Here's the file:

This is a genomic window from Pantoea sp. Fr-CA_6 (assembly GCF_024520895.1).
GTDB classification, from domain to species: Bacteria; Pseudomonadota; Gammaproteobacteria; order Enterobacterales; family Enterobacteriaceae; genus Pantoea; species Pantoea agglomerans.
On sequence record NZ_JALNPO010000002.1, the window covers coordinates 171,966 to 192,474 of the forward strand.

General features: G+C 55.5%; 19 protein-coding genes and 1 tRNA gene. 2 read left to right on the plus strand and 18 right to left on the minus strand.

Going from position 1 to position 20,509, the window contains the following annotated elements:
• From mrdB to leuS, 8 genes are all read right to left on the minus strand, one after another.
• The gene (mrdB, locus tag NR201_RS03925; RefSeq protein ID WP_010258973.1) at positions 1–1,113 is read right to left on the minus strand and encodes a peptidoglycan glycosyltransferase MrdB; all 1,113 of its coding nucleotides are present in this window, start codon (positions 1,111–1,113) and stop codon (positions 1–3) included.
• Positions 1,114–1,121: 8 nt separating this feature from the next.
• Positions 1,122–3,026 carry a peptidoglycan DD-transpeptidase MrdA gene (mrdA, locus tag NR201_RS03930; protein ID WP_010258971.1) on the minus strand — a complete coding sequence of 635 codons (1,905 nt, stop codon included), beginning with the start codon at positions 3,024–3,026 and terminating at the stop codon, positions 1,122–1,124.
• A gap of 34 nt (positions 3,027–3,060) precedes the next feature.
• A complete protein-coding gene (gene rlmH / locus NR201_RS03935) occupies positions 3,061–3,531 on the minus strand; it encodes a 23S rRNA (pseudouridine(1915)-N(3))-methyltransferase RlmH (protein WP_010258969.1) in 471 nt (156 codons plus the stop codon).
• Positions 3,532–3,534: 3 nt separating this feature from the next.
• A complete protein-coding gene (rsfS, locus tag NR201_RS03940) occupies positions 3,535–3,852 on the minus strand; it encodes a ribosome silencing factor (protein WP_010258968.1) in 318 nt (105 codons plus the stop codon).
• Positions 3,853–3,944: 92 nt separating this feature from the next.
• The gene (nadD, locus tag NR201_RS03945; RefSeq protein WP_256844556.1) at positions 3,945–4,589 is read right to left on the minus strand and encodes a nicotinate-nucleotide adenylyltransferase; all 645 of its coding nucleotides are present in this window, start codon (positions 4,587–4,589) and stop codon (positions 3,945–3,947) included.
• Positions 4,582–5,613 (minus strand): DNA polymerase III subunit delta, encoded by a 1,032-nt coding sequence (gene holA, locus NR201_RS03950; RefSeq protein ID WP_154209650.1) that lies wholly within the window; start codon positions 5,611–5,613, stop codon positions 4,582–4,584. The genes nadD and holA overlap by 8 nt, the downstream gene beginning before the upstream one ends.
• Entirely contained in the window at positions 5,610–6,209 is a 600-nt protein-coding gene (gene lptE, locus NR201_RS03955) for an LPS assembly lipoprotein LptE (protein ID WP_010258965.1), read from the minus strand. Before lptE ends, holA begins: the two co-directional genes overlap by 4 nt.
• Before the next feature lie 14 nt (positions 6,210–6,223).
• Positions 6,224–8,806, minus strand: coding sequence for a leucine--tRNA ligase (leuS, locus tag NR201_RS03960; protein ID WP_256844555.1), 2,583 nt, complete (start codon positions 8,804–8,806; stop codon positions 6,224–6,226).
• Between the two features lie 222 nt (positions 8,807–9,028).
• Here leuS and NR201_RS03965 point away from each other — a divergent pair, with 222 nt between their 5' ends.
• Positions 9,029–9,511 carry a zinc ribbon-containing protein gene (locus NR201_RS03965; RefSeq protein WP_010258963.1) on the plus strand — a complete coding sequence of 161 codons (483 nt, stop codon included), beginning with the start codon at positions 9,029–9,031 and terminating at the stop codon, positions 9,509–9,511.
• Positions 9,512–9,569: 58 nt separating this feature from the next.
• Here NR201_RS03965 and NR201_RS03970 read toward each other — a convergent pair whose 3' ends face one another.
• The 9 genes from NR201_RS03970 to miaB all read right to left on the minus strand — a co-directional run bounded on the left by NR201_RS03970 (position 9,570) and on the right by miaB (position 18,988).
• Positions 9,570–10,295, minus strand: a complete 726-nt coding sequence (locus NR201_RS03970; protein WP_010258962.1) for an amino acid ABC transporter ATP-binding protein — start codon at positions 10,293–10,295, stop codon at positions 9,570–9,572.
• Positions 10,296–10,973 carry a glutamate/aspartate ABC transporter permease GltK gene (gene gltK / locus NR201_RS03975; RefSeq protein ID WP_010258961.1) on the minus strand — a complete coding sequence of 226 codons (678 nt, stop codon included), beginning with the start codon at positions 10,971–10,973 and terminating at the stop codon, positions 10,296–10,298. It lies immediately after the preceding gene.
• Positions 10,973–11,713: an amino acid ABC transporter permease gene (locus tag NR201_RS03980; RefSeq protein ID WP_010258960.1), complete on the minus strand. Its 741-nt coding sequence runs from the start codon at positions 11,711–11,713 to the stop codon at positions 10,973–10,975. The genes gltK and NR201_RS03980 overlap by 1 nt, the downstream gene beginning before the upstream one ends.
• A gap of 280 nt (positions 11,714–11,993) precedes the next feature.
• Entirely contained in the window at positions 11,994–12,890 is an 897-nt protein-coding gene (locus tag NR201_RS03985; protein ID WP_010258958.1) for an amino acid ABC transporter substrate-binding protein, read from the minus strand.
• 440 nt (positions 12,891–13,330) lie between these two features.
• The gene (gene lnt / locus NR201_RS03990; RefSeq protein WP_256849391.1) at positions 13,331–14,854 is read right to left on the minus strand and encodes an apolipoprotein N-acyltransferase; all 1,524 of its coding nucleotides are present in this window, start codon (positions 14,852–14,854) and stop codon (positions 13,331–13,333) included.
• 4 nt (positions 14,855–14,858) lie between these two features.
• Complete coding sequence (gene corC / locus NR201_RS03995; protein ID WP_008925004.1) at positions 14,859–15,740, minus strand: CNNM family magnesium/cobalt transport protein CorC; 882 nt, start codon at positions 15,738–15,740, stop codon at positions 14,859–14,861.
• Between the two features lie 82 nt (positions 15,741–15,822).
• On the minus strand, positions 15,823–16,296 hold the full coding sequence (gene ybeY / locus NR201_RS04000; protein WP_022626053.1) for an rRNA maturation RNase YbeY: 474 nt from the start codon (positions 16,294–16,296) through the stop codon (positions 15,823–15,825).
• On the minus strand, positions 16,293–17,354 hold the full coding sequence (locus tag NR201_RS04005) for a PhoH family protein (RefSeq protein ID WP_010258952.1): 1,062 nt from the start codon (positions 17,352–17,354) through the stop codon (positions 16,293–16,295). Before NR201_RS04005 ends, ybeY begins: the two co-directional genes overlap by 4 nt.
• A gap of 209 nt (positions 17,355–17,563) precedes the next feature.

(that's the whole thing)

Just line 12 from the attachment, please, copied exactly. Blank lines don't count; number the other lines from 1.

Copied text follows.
• Positions 3,532–3,534: 3 nt separating this feature from the next.